--Casey Ransberger<br><div class="HOEnZb"><div class="h5">
<br>
&gt; On Oct 5, 2014, at 5:52 AM, John Carlson &lt;<a href="mailto:yottzumm <at> gmail.com">yottzumm@...</a>&gt; wrote:<br>
&gt;<br>
&gt; To put the problem in entirely file system terminology, What happens to a folder with shortcuts into it when you move the folder?&nbsp; &nbsp;How does one automatically repoint the shortcuts?&nbsp; Has this problem been solved in computer science?&nbsp; &nbsp;On linux, the shortcuts would be symbolic links.<br>
&gt;<br>
&gt; I had a dream about smallstar when I was thinking about this.&nbsp; The author was essentially asking me how to fix it.&nbsp; He was showing me a hierarchy, then he moved part of the hierarchy into a subfolder and asked me how to automate it--especially the links to the original hierarchy.<br>
&gt;<br>
&gt; In language terms, this would be equivalent of refactoring a class which gets dropped down into an inner class.&nbsp; This might be solved.&nbsp; I'm not sure.<br>
&gt;<br>
&gt; This would be a great problem to solve on the web as well...does Xanadu do this?<br>
&gt;<br>
&gt; I think the solution is to maintain non-persistent nodes which are computed at access time, but I'm not entirely clear.<br>
&gt;<br>
&gt; I have no idea why I am posting this to cap-talk.&nbsp; &nbsp;There may be some capability issues that I haven't thought of yet.&nbsp; Or perhaps the capability folks have already solved this.<br>
&gt;<br>
&gt; For your consideration,<br>
&gt;<br>
&gt; John Carlson<br>
</div></div>
<div class="HOEnZb"><div class="h5">&gt; _______________________________________________<br>
&gt; fonc mailing list<br>
&gt; <a href="mailto:fonc@...">fonc@...</a><br>
&gt; <a href="http://vpri.org/mailman/listinfo/fonc" target="_blank">http://vpri.org/mailman/listinfo/fonc</a><br>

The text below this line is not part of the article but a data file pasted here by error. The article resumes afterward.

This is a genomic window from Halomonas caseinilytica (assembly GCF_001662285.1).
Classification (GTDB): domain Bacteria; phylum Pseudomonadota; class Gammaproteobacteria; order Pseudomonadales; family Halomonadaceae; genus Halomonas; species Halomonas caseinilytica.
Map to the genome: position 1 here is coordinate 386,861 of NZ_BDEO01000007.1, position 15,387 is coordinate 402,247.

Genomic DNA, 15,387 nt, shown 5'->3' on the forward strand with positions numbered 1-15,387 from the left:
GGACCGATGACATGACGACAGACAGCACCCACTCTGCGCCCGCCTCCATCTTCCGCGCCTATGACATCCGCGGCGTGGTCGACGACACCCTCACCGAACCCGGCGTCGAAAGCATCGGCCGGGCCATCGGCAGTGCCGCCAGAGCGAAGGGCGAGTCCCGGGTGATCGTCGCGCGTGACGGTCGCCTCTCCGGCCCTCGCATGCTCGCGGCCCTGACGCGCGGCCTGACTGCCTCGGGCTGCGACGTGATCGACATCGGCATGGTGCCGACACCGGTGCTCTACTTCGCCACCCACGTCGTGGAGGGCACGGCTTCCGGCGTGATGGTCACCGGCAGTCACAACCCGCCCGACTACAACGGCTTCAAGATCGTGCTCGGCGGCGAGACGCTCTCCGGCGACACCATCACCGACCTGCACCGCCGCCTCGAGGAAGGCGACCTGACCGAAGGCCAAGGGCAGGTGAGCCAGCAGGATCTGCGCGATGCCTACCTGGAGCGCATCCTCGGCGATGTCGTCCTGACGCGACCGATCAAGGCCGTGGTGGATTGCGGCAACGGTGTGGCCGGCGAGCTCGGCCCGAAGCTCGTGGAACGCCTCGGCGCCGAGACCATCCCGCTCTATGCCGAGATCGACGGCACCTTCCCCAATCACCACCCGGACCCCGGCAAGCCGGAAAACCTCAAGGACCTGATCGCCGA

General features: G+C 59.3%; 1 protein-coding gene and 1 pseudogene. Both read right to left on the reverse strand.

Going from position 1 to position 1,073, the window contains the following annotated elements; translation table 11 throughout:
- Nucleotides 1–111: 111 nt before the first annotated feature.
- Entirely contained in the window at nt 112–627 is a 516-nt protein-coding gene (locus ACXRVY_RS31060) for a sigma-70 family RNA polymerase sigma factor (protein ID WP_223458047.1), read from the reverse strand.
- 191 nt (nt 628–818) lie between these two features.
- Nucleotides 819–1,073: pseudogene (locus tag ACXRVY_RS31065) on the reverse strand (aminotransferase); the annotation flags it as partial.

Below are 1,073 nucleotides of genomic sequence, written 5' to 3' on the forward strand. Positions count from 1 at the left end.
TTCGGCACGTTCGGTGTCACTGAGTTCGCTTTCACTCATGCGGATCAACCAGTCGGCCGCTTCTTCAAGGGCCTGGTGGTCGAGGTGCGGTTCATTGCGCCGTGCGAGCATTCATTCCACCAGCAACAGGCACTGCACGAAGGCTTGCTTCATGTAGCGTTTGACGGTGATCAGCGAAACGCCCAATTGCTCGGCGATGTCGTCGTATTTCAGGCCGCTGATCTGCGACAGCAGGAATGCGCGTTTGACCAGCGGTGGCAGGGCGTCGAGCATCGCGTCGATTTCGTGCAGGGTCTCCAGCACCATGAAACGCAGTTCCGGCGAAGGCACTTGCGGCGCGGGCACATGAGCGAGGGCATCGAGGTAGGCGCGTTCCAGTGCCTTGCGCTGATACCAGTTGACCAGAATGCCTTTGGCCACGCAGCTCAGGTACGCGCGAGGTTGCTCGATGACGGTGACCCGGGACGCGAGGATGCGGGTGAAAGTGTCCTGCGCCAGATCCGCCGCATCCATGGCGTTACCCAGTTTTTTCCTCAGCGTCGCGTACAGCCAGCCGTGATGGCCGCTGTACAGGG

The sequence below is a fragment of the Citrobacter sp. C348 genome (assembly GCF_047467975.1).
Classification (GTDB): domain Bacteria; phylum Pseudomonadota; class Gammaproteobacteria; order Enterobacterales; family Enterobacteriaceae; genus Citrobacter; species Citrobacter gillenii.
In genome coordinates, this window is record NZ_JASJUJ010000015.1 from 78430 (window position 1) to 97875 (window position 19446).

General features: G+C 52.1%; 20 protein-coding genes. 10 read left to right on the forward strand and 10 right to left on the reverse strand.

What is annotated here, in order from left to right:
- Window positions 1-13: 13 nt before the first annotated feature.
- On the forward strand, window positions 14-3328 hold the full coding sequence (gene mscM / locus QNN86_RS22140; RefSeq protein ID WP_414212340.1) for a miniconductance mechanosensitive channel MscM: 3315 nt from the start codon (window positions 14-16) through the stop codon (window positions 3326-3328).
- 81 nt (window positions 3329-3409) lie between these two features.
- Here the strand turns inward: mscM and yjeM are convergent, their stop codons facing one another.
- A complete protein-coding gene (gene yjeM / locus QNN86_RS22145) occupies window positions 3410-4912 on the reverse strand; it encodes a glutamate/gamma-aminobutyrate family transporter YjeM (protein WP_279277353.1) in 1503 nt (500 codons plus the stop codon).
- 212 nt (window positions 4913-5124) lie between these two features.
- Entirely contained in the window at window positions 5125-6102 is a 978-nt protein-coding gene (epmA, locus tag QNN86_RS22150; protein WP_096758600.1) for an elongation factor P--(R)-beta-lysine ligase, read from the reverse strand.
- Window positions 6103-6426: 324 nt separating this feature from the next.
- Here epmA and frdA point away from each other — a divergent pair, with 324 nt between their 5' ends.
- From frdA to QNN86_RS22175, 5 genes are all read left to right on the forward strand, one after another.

_______________________________________________<br>
fonc mailing list<br><a href="mailto:fonc@...">fonc@...</a><br><a href="http://vpri.org/mailman/listinfo/fonc" target="_blank">http://vpri.org/mailman/listinfo/fonc</a><br>
</div></div>
</blockquote>
</div>
<br>
</div>
</div>
John Carlson | 6 Oct 01:00 2014
Picon

Unsolved problem solved in mac os x

This Mac OSX feature sounds exactly what I am looking for.   Thanks!

---------- Forwarded message ----------
From: "JD Paley" <George <at> jdpaley.com>
Date: Oct 5, 2014 10:05 AM
Subject: A response (post rejected by autom. list mgr)
To: "John Carlson" <yottzumm-Re5JQEeQqe8AvxtiuMwx3w@public.gmane.org>
Cc:

Subject: Re: [fonc] Unsolved problem in computer science? Fixing shortcuts.

Thought this was solved with two-way binding - bidirectional links so that a pointer gets updated whenever the linked element moves.  Or as in OS X Finder's Aliases (vs Sym/Hard Links) keeping in the link file file both the higher- and lower-level addresses (the resource name and its inode number). When a followed Alias mismatches its target name, a search for the univocal inode gets triggered.

JD Paley

<div>
<p dir="ltr">This Mac OSX feature sounds exactly what I am looking for.&nbsp;&nbsp; Thanks!</p>
<div class="gmail_quote">---------- Forwarded message ----------<br>From: "JD Paley" &lt;<a href="mailto:George@...">George <at> jdpaley.com</a>&gt;<br>Date: Oct 5, 2014 10:05 AM<br>Subject: A response (post rejected by autom. list mgr)<br>To: "John Carlson" &lt;<a href="mailto:yottzumm@...">yottzumm@...</a>&gt;<br>Cc: <br><br type="attribution"><div dir="ltr">
<span>Subject:&nbsp;Re: [fonc] Unsolved problem in computer science? Fixing shortcuts.</span><div>
<br><div dir="ltr">Thought this was solved with two-way binding - bidirectional links so that a pointer gets updated whenever the linked element moves.&nbsp; Or as in OS X Finder's Aliases (vs Sym/Hard Links) keeping in the link file file both the higher- and lower-level addresses (the resource name and its inode number). When a followed Alias mismatches its target name, a search for the univocal inode gets triggered.</div>
<div><div dir="ltr">
<br>JD Paley<br><div><br></div>
</div></div>
</div>
</div>
</div>
</div>

Gmane